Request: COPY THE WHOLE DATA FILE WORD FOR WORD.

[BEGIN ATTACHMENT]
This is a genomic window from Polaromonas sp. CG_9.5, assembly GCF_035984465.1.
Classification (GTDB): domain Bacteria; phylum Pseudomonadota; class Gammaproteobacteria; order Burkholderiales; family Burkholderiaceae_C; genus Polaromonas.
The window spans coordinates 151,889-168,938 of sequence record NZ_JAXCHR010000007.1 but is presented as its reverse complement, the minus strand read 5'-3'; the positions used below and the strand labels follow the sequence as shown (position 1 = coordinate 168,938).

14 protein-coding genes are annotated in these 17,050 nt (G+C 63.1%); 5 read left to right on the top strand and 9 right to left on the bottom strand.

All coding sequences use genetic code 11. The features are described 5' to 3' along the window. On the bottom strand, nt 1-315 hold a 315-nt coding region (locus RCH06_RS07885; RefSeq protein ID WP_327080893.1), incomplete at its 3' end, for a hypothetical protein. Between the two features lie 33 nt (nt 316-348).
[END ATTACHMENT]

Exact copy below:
This is a genomic window from Polaromonas sp. CG_9.5, assembly GCF_035984465.1.
Classification (GTDB): domain Bacteria; phylum Pseudomonadota; class Gammaproteobacteria; order Burkholderiales; family Burkholderiaceae_C; genus Polaromonas.
The window spans coordinates 151,889-168,938 of sequence record NZ_JAXCHR010000007.1 but is presented as its reverse complement, the minus strand read 5'-3'; the positions used below and the strand labels follow the sequence as shown (position 1 = coordinate 168,938).

14 protein-coding genes are annotated in these 17,050 nt (G+C 63.1%); 5 read left to right on the top strand and 9 right to left on the bottom strand.

All coding sequences use genetic code 11. The features are described 5' to 3' along the window. On the bottom strand, nt 1-315 hold a 315-nt coding region (locus RCH06_RS07885; RefSeq protein ID WP_327080893.1), incomplete at its 3' end, for a hypothetical protein. Between the two features lie 33 nt (nt 316-348).